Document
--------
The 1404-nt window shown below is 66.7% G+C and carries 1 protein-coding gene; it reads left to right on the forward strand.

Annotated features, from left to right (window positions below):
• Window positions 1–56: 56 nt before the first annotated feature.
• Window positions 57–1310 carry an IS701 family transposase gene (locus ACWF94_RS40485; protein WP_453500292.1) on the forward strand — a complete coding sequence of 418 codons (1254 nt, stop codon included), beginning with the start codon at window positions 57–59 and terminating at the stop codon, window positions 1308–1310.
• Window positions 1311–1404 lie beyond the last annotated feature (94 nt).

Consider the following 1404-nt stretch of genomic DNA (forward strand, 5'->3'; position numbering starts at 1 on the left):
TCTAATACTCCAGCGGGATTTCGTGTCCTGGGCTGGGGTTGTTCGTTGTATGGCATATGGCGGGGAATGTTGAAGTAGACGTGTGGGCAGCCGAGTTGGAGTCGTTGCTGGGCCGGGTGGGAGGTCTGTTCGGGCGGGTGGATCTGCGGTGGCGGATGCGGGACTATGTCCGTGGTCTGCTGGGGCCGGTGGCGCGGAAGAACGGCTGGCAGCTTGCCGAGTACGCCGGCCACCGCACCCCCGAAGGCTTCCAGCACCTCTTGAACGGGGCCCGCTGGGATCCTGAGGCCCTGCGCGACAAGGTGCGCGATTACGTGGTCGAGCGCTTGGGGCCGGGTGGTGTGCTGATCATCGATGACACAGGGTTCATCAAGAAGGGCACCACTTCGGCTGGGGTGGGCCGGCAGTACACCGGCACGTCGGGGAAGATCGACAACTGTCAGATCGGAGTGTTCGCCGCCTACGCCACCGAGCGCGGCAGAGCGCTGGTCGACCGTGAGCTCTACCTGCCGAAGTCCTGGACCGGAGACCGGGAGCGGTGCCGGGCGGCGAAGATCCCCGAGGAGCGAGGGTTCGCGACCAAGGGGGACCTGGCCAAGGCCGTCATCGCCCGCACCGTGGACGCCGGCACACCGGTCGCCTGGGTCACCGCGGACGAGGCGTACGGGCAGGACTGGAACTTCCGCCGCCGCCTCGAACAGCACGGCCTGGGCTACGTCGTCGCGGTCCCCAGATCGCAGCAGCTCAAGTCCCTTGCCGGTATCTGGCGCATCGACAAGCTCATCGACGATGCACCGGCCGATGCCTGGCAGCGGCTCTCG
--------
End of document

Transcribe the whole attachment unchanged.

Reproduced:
The 1404-nt window shown below is 66.7% G+C and carries 1 protein-coding gene; it reads left to right on the forward strand.

Annotated features, from left to right (window positions below):
• Window positions 1–56: 56 nt before the first annotated feature.
• Window positions 57–1310 carry an IS701 family transposase gene (locus ACWF94_RS40485; protein WP_453500292.1) on the forward strand — a complete coding sequence of 418 codons (1254 nt, stop codon included), beginning with the start codon at window positions 57–59 and terminating at the stop codon, window positions 1308–1310.
• Window positions 1311–1404 lie beyond the last annotated feature (94 nt).

Consider the following 1404-nt stretch of genomic DNA (forward strand, 5'->3'; position numbering starts at 1 on the left):
TCTAATACTCCAGCGGGATTTCGTGTCCTGGGCTGGGGTTGTTCGTTGTATGGCATATGGCGGGGAATGTTGAAGTAGACGTGTGGGCAGCCGAGTTGGAGTCGTTGCTGGGCCGGGTGGGAGGTCTGTTCGGGCGGGTGGATCTGCGGTGGCGGATGCGGGACTATGTCCGTGGTCTGCTGGGGCCGGTGGCGCGGAAGAACGGCTGGCAGCTTGCCGAGTACGCCGGCCACCGCACCCCCGAAGGCTTCCAGCACCTCTTGAACGGGGCCCGCTGGGATCCTGAGGCCCTGCGCGACAAGGTGCGCGATTACGTGGTCGAGCGCTTGGGGCCGGGTGGTGTGCTGATCATCGATGACACAGGGTTCATCAAGAAGGGCACCACTTCGGCTGGGGTGGGCCGGCAGTACACCGGCACGTCGGGGAAGATCGACAACTGTCAGATCGGAGTGTTCGCCGCCTACGCCACCGAGCGCGGCAGAGCGCTGGTCGACCGTGAGCTCTACCTGCCGAAGTCCTGGACCGGAGACCGGGAGCGGTGCCGGGCGGCGAAGATCCCCGAGGAGCGAGGGTTCGCGACCAAGGGGGACCTGGCCAAGGCCGTCATCGCCCGCACCGTGGACGCCGGCACACCGGTCGCCTGGGTCACCGCGGACGAGGCGTACGGGCAGGACTGGAACTTCCGCCGCCGCCTCGAACAGCACGGCCTGGGCTACGTCGTCGCGGTCCCCAGATCGCAGCAGCTCAAGTCCCTTGCCGGTATCTGGCGCATCGACAAGCTCATCGACGATGCACCGGCCGATGCCTGGCAGCGGCTCTCG